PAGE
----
Another useful reference for appreciating the magnitude of the observed peak drag stresses is to consider the value associated with the subcritical tailwater region, which can be estimated using equations (2)–(5), substituting tailwater depth (htail) for htoe, and substituting channel width for step toe length. Note that this is the tailwater associated with the optimal jump condition, and in nature it would vary as a function of the downstream hydraulic geometry. These equations yield average tailwater drag stresses of 0.382 and 0.487 Pa for the (H + P)/H = 5.55 and (H + P)/H = 4.75 trials, respectively. The resulting nondimensional peak drag stresses are therefore 2110 and 2747, respectively. This demonstrates that for a given horseshoe geometry, drag stress does not scale independently of nondimensional input energy, and that can be explained by the observed pattern of flow straightening over the step as energy increases.
4.3. Waterfalls Scour Concepts
 The conventional concept of clear-water scour below overfalls with plunging water jets and erodible substrates focuses on three specific mechanisms. The first scour mechanism is thought to be direct impact of the free jet of plunging water on the bed, which attacks the bed surface. The classic experimental study done by the U.S. Bureau of Reclamation [1948a] showed that even highly resistant concrete slabs are erodible by the direct impact of a hydraulic jet, with the rate of scour diminishing as the angle of attack deviates from perpendicular. The second scour mechanism is the bed drag stress immediately downstream of the jet impact that is conceived to occur after the flow from the impinging jet becomes a wall jet. This stress is thought to be responsible for moving detached bed particles out of the growing scour hole [Bormann and Julien, 1991]. The third scour mechanism, though not widely considered in past overfall studies, is severe pressure fluctuations associated with the energy dissipation in hydraulic jumps. Even in studies where the overfall is partially to fully submerged, there was often still a hydraulic jump present. Such pressure fluctuations are thought to be responsible for lifting blocks of material up off the bed [Fiorotto and Rinaldo, 1992; Fiorotto and Salandin, 2000].
 Accepting some uncertainty in the measurement technology, the observations of bed stresses below a horseshoe waterfalls revealed some remarkable characteristics that clarify the conceptual model of how hydraulically erodible channels change below falls. First, the magnitude of 〈τ〉i for the jet impact on the bed was significantly lower than that for either drag or lift downstream of the impact point. This outcome may be related to the emerged state of the jet and jump controlled by the tailwater depth. Emergent jets and jumps are very common in bedrock rivers, even during floods. The implication is that if jet impact does play a significant role in bed scour, then the fact that it is perpendicular to the bed must be of great significance. Consider that the domain of jet impact is limited to a very small spatial region of length <0.35 H, and that it is immediately followed by a much larger region of length ∼8 H with a force vector 5–15 times stronger pointing at an angle up and away from the bed. Lowering tailwater depth to its minimum reveals the limited extent of jet impact and illustrates the strength of the converging flow under the hydraulic jump (Figure 12).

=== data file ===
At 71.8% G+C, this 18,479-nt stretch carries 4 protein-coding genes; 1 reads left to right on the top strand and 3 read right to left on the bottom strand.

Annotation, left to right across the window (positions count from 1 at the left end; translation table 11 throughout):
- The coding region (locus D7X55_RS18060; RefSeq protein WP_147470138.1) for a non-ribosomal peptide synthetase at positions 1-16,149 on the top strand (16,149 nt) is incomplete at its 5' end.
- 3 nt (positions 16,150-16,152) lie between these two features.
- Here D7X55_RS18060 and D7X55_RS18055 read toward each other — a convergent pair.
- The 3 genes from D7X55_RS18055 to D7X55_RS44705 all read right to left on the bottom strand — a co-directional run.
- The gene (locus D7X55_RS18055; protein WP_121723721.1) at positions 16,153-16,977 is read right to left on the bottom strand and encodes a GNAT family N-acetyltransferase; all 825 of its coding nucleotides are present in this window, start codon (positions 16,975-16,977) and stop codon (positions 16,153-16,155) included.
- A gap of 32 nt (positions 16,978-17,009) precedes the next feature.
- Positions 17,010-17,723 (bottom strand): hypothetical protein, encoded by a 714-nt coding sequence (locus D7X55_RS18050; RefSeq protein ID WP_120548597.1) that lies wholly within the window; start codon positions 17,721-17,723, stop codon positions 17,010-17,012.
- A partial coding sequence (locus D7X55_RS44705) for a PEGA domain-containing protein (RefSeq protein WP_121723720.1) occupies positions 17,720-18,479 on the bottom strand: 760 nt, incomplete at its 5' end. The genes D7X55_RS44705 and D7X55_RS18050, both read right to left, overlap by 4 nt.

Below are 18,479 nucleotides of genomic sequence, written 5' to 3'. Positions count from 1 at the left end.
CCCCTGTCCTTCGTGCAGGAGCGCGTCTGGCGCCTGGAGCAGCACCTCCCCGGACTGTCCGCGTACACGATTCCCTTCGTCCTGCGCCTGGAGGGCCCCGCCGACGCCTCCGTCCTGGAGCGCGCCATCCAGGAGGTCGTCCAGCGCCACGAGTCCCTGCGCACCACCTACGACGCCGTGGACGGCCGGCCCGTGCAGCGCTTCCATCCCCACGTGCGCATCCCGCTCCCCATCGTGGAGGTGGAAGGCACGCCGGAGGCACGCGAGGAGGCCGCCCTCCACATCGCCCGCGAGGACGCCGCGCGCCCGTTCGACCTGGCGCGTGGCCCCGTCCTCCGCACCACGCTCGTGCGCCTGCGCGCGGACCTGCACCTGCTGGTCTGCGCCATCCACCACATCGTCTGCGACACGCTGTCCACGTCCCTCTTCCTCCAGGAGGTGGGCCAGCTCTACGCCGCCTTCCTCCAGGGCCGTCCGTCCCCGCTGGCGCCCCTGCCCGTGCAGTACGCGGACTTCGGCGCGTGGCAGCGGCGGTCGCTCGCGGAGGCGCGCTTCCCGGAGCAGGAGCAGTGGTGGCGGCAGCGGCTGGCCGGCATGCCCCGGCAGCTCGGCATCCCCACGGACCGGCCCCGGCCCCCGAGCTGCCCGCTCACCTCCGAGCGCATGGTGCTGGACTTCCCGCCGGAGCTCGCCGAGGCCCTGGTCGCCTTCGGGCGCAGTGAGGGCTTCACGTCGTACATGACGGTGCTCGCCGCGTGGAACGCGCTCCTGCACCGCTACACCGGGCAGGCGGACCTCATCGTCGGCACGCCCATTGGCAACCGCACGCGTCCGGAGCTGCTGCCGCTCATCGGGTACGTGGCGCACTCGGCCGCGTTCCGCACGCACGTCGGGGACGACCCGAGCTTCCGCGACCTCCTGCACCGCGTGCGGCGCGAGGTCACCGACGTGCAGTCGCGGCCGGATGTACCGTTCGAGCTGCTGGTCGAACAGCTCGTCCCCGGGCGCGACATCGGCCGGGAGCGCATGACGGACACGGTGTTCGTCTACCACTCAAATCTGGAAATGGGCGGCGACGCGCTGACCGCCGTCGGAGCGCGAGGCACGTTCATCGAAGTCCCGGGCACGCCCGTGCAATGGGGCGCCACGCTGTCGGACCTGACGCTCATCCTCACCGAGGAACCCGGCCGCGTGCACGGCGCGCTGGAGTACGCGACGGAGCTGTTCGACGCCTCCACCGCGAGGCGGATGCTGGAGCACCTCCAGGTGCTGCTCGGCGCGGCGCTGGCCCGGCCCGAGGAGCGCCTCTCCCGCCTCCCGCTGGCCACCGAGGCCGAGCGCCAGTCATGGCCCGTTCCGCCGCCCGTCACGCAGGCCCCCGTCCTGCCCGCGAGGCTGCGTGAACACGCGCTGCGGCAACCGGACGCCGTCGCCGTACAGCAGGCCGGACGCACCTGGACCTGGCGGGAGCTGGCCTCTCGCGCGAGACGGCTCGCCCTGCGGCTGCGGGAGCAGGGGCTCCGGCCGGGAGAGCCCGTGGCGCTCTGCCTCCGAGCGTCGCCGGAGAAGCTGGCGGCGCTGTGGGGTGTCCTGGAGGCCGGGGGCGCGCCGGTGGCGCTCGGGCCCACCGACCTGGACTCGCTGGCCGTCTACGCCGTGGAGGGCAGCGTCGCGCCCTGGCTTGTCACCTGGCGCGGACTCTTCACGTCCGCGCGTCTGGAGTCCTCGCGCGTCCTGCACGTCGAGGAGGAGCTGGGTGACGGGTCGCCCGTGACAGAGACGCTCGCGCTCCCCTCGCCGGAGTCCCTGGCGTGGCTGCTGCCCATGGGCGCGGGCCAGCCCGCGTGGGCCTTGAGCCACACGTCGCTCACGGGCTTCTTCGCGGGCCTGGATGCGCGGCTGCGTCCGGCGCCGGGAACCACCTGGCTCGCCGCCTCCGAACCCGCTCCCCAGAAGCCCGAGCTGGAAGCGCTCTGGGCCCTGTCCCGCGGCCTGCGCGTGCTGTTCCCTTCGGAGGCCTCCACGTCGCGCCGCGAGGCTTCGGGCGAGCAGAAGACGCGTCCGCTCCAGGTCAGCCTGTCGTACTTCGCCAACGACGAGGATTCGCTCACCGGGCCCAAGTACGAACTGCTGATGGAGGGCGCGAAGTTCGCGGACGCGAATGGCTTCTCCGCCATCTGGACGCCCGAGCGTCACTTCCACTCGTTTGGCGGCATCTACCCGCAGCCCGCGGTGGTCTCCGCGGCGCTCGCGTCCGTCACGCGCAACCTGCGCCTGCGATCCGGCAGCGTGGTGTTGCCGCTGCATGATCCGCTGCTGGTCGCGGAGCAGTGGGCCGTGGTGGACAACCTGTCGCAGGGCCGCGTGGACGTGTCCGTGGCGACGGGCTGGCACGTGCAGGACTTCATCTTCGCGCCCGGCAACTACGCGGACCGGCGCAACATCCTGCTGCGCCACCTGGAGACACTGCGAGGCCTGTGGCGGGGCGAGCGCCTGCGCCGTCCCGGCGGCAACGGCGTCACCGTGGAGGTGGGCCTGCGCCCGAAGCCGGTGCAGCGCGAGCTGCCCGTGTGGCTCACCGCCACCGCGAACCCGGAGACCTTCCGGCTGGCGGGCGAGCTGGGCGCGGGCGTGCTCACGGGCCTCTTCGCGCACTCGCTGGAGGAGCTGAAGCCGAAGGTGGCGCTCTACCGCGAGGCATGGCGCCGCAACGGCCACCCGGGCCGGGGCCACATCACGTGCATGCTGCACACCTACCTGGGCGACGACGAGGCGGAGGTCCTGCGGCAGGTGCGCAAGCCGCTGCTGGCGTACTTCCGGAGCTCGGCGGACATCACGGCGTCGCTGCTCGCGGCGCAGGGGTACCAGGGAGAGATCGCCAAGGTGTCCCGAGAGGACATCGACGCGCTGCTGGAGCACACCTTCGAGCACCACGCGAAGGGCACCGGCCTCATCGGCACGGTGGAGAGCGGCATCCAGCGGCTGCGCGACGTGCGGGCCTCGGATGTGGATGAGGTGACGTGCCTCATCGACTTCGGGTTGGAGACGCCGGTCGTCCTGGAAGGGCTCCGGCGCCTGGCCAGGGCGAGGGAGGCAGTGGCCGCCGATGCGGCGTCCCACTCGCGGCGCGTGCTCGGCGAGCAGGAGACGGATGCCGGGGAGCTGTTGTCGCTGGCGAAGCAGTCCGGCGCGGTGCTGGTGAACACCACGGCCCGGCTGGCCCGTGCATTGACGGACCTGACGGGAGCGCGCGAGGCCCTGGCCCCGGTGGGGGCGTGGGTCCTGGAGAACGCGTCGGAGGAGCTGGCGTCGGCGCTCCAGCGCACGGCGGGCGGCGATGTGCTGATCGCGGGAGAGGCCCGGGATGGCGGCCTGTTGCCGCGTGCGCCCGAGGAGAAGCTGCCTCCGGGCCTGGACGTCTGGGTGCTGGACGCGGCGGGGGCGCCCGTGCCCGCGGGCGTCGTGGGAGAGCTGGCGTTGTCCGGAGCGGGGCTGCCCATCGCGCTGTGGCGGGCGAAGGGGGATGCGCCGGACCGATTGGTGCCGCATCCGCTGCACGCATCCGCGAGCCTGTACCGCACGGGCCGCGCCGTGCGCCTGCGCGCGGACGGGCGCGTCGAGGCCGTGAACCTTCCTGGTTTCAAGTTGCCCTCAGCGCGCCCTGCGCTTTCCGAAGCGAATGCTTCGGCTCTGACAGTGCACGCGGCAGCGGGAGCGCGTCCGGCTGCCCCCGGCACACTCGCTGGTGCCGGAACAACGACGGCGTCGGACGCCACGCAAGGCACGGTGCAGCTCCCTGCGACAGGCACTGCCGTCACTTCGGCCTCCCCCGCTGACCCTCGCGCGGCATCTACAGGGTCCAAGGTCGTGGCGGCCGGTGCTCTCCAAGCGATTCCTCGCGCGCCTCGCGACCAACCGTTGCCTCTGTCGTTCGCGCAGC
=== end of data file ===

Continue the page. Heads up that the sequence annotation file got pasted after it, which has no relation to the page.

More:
Second, the magnitude of 〈τ〉i for drag stress along the bed is not at its greatest in the zone of the scour hole, as one might have expected, though it is significant there. The high drag stress recorded downstream of the impinging jet reasonably conforms to the preexisting paradigm of the presence of a wall jet there. However, shear stress increases through the hydraulic jump and reaches a maximum downstream of the boil (Figure 12). This suggests that any equilibrium scour hole should extend beyond the location of the boil crest observed in this study. Also, it suggests that the eventual transition from a wall jet to a wall-bounded open channel flow must occur a significant distance downstream in a uniform or constricting channel, with the actual distance strongly dependent on the tailwater depth imposed by the downstream hydraulic control.